Saturday, January 28, 2012

Understanding the power of isolated object testing

I spent some time last night watching J.B. Rainsberger's excellent InfoQ presentation entitled "Integration Tests are a Scam". I've been recently contemplating why I favor unit testing (or as J.B. calls it, isolated object testing) over integration testing and I found his presentation particularly relevant. I highly recommend watching it. He also has a series of blog entries that support the presentation (Parts 1, 2, and 3). I also recommend reading those. They're truly gems.


Testing to prove basic correctness

I find many developers using integrated tests as a way to prove the basic correctness of the class or system under test. J.B. writes that "While integration tests offer value in other contexts, too many programmers use them to show basic correctness, and when they do that they waste a tremendous amount of time and effort." Integrated testing can be used within a project (I'm personally fond of acceptance testing), but integrated testing should not be used to prove basic correctness of your code. Focused, isolated object tests (aka unit tests using test doubles) should be used for this endeavor. If you discover behavior that a collaborator demonstrates and you have not accounted for in your isolated object tests, you should mimic this behavior in your test doubled collaborator contracts. You want to cover as much of your code with isolated object tests. We'll talk more about contract tests later.

J.B. mentions using an integrated test to learn about how a collaborator might support its contract, but that this integrated test is not included in the basic correctness test suite. I'm wondering if there isn't some other test suite here that we could use to keep integrated tests that support our learning the runtime and external dependencies. This test suite would be run periodically, but is not part of the whole continuous integration process of building a software system. Need to noodle on this more.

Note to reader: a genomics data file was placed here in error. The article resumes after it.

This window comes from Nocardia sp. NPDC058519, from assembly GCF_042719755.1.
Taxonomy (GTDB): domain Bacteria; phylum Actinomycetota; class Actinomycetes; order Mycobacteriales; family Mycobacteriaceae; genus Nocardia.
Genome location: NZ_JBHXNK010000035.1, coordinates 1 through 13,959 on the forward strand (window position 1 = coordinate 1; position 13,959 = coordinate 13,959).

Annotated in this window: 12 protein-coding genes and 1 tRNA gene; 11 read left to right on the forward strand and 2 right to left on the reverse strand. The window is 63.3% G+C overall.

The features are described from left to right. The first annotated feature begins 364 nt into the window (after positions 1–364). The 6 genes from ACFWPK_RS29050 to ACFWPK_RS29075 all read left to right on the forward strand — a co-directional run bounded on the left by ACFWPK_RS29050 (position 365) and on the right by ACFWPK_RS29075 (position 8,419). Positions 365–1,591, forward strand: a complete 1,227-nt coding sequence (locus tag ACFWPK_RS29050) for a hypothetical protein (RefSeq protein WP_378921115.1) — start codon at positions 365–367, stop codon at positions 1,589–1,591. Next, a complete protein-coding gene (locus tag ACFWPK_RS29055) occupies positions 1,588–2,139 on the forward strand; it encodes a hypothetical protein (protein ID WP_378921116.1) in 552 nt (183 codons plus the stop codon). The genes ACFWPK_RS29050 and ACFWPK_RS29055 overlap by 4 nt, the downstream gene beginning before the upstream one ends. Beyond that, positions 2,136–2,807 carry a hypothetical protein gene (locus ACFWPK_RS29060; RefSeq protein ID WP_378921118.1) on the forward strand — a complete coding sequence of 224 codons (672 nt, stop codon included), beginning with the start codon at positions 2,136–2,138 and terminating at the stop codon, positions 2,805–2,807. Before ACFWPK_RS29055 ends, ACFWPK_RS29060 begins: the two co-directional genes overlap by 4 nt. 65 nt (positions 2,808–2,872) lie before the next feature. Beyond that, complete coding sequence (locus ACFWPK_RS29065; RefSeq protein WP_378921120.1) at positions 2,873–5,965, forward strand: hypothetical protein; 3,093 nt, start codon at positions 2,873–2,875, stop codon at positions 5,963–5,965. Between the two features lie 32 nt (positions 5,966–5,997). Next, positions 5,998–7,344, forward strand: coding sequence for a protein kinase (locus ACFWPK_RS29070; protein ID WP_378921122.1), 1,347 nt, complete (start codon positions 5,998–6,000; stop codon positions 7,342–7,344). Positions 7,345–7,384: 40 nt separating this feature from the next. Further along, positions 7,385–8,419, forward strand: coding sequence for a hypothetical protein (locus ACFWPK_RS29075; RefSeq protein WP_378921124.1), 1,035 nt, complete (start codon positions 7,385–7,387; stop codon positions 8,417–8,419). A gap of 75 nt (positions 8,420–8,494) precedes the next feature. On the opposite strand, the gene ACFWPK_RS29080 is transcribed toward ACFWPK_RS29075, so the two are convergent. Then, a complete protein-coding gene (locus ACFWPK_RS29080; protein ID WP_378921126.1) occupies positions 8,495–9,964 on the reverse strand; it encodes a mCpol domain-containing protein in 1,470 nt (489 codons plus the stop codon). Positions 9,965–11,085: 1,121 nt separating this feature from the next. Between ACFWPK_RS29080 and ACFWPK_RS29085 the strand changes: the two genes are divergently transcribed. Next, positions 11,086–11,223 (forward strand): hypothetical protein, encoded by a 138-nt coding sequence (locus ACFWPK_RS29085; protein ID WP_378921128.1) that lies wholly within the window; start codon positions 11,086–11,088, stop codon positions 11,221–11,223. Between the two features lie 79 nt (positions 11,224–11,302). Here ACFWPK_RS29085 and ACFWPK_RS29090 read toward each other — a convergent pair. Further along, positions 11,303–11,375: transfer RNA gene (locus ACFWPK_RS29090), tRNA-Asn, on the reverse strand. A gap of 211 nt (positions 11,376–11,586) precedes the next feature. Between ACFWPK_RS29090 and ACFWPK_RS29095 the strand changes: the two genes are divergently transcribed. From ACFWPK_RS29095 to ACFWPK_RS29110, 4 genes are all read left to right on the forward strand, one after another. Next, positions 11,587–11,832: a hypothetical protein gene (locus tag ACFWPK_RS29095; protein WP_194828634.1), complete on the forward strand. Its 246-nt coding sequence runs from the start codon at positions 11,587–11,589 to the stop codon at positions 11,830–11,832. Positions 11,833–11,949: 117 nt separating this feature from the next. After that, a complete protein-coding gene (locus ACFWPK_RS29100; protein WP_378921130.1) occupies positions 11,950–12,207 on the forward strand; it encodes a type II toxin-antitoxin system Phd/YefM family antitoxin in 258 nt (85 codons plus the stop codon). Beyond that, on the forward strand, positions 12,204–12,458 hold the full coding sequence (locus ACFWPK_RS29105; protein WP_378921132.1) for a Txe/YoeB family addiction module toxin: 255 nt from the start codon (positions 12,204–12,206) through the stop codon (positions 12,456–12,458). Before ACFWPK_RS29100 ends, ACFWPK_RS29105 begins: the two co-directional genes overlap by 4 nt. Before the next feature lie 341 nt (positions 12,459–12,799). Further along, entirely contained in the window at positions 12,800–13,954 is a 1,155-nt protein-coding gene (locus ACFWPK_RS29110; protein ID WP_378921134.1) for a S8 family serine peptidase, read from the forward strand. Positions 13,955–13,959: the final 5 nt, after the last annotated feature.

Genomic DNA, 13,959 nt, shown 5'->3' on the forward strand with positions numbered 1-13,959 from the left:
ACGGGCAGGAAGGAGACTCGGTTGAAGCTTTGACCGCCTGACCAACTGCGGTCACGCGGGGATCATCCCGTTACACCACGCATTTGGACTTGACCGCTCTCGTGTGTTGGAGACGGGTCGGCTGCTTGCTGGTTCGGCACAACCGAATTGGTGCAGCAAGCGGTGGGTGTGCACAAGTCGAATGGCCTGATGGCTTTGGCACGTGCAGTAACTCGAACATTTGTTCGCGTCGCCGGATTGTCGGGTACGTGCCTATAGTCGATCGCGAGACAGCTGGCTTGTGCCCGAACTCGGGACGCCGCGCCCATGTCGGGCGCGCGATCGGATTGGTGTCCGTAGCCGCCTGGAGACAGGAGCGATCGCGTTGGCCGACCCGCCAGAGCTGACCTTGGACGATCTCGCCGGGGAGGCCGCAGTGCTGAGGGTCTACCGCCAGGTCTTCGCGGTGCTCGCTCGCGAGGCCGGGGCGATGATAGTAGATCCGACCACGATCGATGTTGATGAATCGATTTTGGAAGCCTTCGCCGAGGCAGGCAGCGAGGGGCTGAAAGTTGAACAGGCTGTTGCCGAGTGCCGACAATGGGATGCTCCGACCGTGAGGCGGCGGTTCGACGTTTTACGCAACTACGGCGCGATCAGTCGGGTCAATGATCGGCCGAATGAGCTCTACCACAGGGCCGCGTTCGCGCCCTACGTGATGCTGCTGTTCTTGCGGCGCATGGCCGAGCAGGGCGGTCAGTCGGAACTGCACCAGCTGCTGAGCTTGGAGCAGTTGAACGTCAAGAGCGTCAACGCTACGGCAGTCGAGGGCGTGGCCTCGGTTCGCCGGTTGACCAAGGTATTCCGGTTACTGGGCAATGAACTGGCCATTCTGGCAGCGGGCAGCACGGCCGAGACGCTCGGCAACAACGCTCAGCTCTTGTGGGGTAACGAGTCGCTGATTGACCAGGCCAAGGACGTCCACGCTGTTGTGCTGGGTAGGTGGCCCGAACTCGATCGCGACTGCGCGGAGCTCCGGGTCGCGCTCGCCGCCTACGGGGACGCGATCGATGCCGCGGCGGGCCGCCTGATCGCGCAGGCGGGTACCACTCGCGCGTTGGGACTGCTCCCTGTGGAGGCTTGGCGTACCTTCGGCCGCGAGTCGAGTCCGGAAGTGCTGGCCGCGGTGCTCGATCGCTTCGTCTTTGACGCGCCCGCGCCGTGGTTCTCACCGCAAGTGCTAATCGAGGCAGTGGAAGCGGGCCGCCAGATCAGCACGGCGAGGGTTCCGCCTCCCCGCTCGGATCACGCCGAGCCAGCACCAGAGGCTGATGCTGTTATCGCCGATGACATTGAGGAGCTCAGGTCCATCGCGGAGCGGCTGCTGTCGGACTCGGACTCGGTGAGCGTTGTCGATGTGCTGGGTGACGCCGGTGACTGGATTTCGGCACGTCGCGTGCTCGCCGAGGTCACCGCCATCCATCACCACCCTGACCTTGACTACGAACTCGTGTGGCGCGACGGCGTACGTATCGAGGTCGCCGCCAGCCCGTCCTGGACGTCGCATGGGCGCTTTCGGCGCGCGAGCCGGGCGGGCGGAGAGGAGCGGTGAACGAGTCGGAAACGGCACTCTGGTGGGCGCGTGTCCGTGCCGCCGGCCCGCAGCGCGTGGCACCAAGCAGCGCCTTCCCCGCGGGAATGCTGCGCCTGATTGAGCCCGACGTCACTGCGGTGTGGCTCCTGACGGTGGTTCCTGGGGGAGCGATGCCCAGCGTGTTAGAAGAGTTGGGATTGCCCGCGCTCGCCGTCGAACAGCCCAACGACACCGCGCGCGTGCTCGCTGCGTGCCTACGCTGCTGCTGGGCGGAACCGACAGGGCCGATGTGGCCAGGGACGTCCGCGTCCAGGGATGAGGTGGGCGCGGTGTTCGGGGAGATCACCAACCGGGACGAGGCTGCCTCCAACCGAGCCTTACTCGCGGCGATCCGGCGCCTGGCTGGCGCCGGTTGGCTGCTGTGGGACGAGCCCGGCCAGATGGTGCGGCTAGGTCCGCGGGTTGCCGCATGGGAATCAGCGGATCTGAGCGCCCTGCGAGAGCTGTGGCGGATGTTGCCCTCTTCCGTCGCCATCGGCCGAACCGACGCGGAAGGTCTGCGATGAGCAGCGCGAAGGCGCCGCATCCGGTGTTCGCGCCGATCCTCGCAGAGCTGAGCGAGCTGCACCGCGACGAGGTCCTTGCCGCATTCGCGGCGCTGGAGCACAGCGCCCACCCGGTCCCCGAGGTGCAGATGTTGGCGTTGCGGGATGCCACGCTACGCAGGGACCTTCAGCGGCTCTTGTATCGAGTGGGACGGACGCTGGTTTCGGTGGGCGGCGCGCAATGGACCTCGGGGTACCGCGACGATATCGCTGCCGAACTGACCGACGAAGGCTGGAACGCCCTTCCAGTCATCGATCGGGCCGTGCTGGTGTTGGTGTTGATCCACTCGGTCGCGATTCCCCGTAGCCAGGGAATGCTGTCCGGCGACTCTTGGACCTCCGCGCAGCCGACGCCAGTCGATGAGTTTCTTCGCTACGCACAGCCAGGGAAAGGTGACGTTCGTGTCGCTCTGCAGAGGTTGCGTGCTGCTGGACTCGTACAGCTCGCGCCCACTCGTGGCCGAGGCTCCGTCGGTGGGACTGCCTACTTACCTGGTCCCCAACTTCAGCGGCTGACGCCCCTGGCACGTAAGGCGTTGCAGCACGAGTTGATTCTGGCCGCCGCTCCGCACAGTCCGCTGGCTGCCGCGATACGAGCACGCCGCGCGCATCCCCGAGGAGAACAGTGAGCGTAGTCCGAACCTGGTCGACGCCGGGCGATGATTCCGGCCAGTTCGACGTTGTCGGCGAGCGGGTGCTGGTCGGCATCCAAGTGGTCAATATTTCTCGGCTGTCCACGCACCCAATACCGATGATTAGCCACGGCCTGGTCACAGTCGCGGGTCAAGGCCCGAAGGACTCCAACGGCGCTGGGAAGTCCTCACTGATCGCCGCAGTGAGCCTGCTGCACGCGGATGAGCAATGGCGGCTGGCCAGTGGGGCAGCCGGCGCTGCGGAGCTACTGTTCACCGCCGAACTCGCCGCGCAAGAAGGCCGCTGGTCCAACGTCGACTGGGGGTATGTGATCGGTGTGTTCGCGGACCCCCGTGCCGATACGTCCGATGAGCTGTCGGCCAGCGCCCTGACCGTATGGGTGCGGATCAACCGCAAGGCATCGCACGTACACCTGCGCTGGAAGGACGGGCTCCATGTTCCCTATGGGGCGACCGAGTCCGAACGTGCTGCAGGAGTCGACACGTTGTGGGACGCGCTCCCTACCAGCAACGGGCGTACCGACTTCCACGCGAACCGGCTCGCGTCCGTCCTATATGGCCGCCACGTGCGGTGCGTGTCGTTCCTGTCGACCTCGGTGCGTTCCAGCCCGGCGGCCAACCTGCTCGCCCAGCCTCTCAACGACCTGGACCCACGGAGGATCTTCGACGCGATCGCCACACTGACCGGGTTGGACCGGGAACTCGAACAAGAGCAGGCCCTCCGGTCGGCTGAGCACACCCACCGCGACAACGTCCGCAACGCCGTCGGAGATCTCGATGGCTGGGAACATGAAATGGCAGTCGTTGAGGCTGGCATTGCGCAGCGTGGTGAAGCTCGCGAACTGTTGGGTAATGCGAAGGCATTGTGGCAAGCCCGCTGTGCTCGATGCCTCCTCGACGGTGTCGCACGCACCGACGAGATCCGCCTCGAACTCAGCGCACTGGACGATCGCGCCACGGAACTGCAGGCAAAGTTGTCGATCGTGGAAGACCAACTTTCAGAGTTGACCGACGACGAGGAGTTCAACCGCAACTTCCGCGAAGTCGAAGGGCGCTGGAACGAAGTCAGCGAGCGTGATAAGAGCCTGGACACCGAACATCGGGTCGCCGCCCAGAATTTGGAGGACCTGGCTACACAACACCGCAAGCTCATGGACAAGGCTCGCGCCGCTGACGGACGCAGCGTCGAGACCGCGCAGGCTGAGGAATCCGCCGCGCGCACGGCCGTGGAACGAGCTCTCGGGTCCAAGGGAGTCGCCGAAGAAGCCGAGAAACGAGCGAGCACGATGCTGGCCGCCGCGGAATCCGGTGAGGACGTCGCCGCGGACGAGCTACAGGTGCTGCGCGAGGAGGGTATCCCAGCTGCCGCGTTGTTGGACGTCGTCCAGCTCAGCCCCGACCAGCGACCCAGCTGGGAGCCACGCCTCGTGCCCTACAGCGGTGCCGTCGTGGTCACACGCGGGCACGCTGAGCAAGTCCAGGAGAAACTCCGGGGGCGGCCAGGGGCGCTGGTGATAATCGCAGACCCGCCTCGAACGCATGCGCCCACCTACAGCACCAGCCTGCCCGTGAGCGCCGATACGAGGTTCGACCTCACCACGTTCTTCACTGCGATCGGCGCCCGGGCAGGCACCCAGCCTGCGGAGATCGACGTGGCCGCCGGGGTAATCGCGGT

Isolated object testing

J.B. states in his aforementioned presentation that he does not use the term "unit testing" and instead favors a more focused term of "isolated object testing". He makes a point to call out the isolated word; these tests isolate the class under test by using test doubles to stub or mock the collaborators of the class under test. These tests focus on a single object and a singular behavior. Any collaborations are realized using test doubles.

I tend to agree that the phrase "unit testing" is a weak phrase describing the type of testing that we use to drive design of a single class and a single method. These tests focus on the responsibility of a single method of a single class. These tests also help you focus on understanding the contracts of collaboration between this class under test and its collaborators. This is really where the design part of the equation comes in. Classes that are hard to test are screaming out that the design is wrong. The tests are saying you have too much responsibility in the class under test or there are too many collaborators. Using your fast isolated object tests, you can engage in a reactive design activity, moving responsibilities out of the class under test, create new collaborators, and other design changes to make .


The collaboration contract

J.B. rightfully makes a big deal about contracts (aka interfaces) to explicitly specify collaboration protocols between objects. He mentions that in Domain-Driven Design, popularized by the Eric Evans book of the same name, three concepts can be used to express a domain-driven model: Values, Entities, and Services. All Services should have contracts and those contracts manifest themselves as interfaces. By specifying interfaces, we explicitly declare the protocol supported by each interface implementation. Constraining ourselves to interface types when specifying collaborations results in looser coupled systems, which is considered a "Good Thing". When engaging in isolated object testing, J.B. details the concept of collaboration tests and the closely associated contract tests. This concept of collaboration tests and contract tests is something new to me and is a big reason the presentation was so valuable in my eyes.